A Blog About Intellectual Property Litigation and the District of Delaware


Entries for date: 2020

You really have to use it soon
Brown Chocolate, Kaffee Meister, Unsplash

More often than not, when the Court has a hearing on discovery disputes, both sides bring competing issues. No one likes to be totally on defense for an entire hearing, and even bringing a marginal dispute allows you to undermine the opposing party by pointing out their own wrongdoing. And of course, there's always the chance that you'll win.

Judge Burke showed the limits of this calculus earlier this week -- it only works if you convince the Court you've got a real dispute. And It's very hard to do that if you admit that you wouldn't have filed your motion if the other side hadn't moved first.

That's what plaintiff did in …

Globe
Adolfo Félix, Unsplash

The short answer is: it depends on the judge.

These days, most Delaware patent plaintiffs are incorporated in Delaware but not located here. Different District of Delaware judges have gone different ways on the question of whether a plaintiff's location actually matters when considering whether to transfer a case out of Delaware.

Transfer motions are governed by the twelve "Jumara factors," and plaintiff's choice of forum gets "paramount" weight except—some judges have held—when the plaintiff is not actually located in Delaware.

Judge Connolly today answered this question with a resounding "no," holding that the location of plaintiff's principal place of business does not matter to whether it's choice of forum gets paramount weight: …

Last week, Judge Noreika denied defendant Shopify Inc.'s motion for attorneys' fees under 35 U.S.C. § 285 ("The court in exceptional cases may award reasonable attorney fees to the prevailing party."), holding Shopify partly accountable for the amount of fees it incurred during the relatively short pendency of the case. While the opinion is worth reading in its entirety, there are two particularly notable aspects to the decision.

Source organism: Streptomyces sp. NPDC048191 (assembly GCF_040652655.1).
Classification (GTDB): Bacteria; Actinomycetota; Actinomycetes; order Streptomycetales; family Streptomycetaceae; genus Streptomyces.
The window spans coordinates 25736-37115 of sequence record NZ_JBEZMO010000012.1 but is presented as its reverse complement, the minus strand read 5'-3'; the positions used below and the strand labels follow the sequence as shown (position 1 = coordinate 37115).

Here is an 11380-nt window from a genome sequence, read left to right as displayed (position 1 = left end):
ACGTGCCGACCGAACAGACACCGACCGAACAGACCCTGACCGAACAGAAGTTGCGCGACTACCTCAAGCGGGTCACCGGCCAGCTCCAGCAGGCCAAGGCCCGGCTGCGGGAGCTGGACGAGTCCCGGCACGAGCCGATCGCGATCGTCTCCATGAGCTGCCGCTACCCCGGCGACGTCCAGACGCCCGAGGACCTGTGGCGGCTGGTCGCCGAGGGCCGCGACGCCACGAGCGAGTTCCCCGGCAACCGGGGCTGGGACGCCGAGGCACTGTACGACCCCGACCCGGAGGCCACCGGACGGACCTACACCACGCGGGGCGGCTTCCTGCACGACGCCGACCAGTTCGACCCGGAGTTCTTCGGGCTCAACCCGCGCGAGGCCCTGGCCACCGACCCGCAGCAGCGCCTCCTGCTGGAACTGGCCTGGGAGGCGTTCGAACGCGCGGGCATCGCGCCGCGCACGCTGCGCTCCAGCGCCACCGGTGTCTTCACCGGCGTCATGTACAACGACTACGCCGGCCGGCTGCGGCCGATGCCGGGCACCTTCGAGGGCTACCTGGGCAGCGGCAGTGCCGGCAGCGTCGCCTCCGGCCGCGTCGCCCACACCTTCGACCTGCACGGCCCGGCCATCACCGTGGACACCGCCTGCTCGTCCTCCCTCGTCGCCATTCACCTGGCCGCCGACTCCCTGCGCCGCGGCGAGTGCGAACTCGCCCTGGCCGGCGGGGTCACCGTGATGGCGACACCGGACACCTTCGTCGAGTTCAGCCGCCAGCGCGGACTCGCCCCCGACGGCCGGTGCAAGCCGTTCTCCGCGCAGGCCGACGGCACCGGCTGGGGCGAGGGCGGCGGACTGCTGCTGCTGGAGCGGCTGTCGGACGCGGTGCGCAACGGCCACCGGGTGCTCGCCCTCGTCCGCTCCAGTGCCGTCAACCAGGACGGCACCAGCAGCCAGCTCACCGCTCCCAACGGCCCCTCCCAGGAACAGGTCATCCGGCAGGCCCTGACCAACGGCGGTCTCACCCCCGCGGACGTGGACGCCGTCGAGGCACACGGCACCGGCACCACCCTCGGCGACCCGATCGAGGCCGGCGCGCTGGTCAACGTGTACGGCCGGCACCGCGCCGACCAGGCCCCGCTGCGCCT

What Shopify won't be getting
Sharon McCutcheon, Unsplash

First, Judge Noreika found that Shopify was the "prevailing party," on the basis of the plaintiff's voluntary dismissal of its case with prejudice. While the Court had not issued any merits-based decisions prior to the dismissal, and did not itself effectuate the dismissal (it was self-executing under Rule …

Ok, maybe not all people, and not all of the time. But in ranking the kinds of prior art I'd like to be able to assert against a tech patent, off of the top of my head, I'd rank system references pretty low:

  1. A U.S. Patent: Simple and easy.
  2. A foreign patent: Proving authenticity and publication is usually easy (but sometimes not).
  3. A journal publication: You may have to jump through some hoops, but no big deal.
  4. A Wayback Machine reference: Now one of those hoops is waiting (and waiting...) for a declaration through the Internet Archive's procedures. But it's not hard to get.
  5. A book. Now you may be dealing with librarian declarations.
  6. . . . …

Calendar
Adam Tinworth, Unsplash

Here is a list of some of the upcoming jury/bench trials in the District of Delaware.

As you can see, aside from Thanksgiving, Christmas, and New Years', there is one jury trial per week starting 11/16 and continuing into next year.

  • November 3: Judge Noreika has a remote bench trial scheduled in W. R. Berkley Corporation v. Niemela, C.A. No. 17-32-MN (D. Del.), a non-compete case.
  • November 16: Chief Judge Stark has a criminal jury trial scheduled in U.S. v. Aaron Davis, C.A. No. 19-101-LPS (D. Del.), a fraud case. The Court issued an order last week finding that seven witnesses could testify remotely, and making some statements …

Litigant requesting
Litigant requesting "extra pages" Belinda Fewings, Unsplash

This week saw the birth of a novel way to raise a claim narrowing dispute, and it strikes me as rather clever.

Typically the number of claims asserted gets raised as a discovery dispute or as part of the scheduling or status conference.

The plaintiff in TQ Delta, LLC v. Pace Americas, LLC, C.A. No. 13-1835-RGA (D. Del.), though, took a different tack and instead moved for extra pages for summary judgment briefing, explaining that it needed the extra pages because the defendant was asserting 18 invalidity defenses (against plaintiff's 2 asserted claims).

This resulted in the following turn of events:

  • Judge Andrews immediately issued an Oral Order requesting defendant …

Pennies.
Pennies. Mark Bosky, Unsplash

I always find it interesting to see what kinds of facts that can succeed in a motion to strike. As I've mentioned, motions to strike in the Third Circuit are governed by the Pennypack factors, which can be tricky to meet and often favor lesser remedies (although the Court does strike things).

Here is what it took to warrant striking portions of an opening infringement report Arendi S.A.R.L. v. LG Electronics, C.A. No. 12-1595-LPS (D. Del.):

  • Disclosing infringement contentions against five new products for the first time;
  • Relying on previously undisclosed evidence;
  • Doing so in the 8th year of a case (albeit one currently without a trial date); …